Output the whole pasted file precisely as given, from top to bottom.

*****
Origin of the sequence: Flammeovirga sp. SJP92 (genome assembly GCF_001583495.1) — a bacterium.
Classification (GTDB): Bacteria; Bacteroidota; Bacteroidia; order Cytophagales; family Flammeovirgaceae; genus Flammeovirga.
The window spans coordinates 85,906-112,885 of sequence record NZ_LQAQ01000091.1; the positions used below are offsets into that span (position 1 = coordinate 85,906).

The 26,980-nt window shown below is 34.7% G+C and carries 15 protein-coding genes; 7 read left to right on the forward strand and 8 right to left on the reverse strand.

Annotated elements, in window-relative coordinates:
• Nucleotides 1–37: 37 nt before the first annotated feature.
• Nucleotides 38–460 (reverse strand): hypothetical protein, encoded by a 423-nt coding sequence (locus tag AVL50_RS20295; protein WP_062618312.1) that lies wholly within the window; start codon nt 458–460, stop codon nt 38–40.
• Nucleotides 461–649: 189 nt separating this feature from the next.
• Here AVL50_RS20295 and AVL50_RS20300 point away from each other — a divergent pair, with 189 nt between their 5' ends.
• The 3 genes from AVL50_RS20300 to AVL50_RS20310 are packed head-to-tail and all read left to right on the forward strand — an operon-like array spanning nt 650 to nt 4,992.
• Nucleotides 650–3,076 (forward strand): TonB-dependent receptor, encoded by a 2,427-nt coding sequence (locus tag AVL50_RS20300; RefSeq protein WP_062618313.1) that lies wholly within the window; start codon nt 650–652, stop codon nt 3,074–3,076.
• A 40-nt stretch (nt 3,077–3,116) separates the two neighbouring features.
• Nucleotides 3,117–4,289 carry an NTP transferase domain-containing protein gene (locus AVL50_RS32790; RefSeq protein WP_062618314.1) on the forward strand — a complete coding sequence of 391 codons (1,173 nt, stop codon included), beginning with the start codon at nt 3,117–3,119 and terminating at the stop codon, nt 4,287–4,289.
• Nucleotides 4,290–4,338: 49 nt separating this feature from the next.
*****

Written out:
Origin of the sequence: Flammeovirga sp. SJP92 (genome assembly GCF_001583495.1) — a bacterium.
Classification (GTDB): Bacteria; Bacteroidota; Bacteroidia; order Cytophagales; family Flammeovirgaceae; genus Flammeovirga.
The window spans coordinates 85,906-112,885 of sequence record NZ_LQAQ01000091.1; the positions used below are offsets into that span (position 1 = coordinate 85,906).

The 26,980-nt window shown below is 34.7% G+C and carries 15 protein-coding genes; 7 read left to right on the forward strand and 8 right to left on the reverse strand.

Annotated elements, in window-relative coordinates:
• Nucleotides 1–37: 37 nt before the first annotated feature.
• Nucleotides 38–460 (reverse strand): hypothetical protein, encoded by a 423-nt coding sequence (locus tag AVL50_RS20295; protein WP_062618312.1) that lies wholly within the window; start codon nt 458–460, stop codon nt 38–40.
• Nucleotides 461–649: 189 nt separating this feature from the next.
• Here AVL50_RS20295 and AVL50_RS20300 point away from each other — a divergent pair, with 189 nt between their 5' ends.
• The 3 genes from AVL50_RS20300 to AVL50_RS20310 are packed head-to-tail and all read left to right on the forward strand — an operon-like array spanning nt 650 to nt 4,992.
• Nucleotides 650–3,076 (forward strand): TonB-dependent receptor, encoded by a 2,427-nt coding sequence (locus tag AVL50_RS20300; RefSeq protein WP_062618313.1) that lies wholly within the window; start codon nt 650–652, stop codon nt 3,074–3,076.
• A 40-nt stretch (nt 3,077–3,116) separates the two neighbouring features.
• Nucleotides 3,117–4,289 carry an NTP transferase domain-containing protein gene (locus AVL50_RS32790; RefSeq protein WP_062618314.1) on the forward strand — a complete coding sequence of 391 codons (1,173 nt, stop codon included), beginning with the start codon at nt 3,117–3,119 and terminating at the stop codon, nt 4,287–4,289.
• Nucleotides 4,290–4,338: 49 nt separating this feature from the next.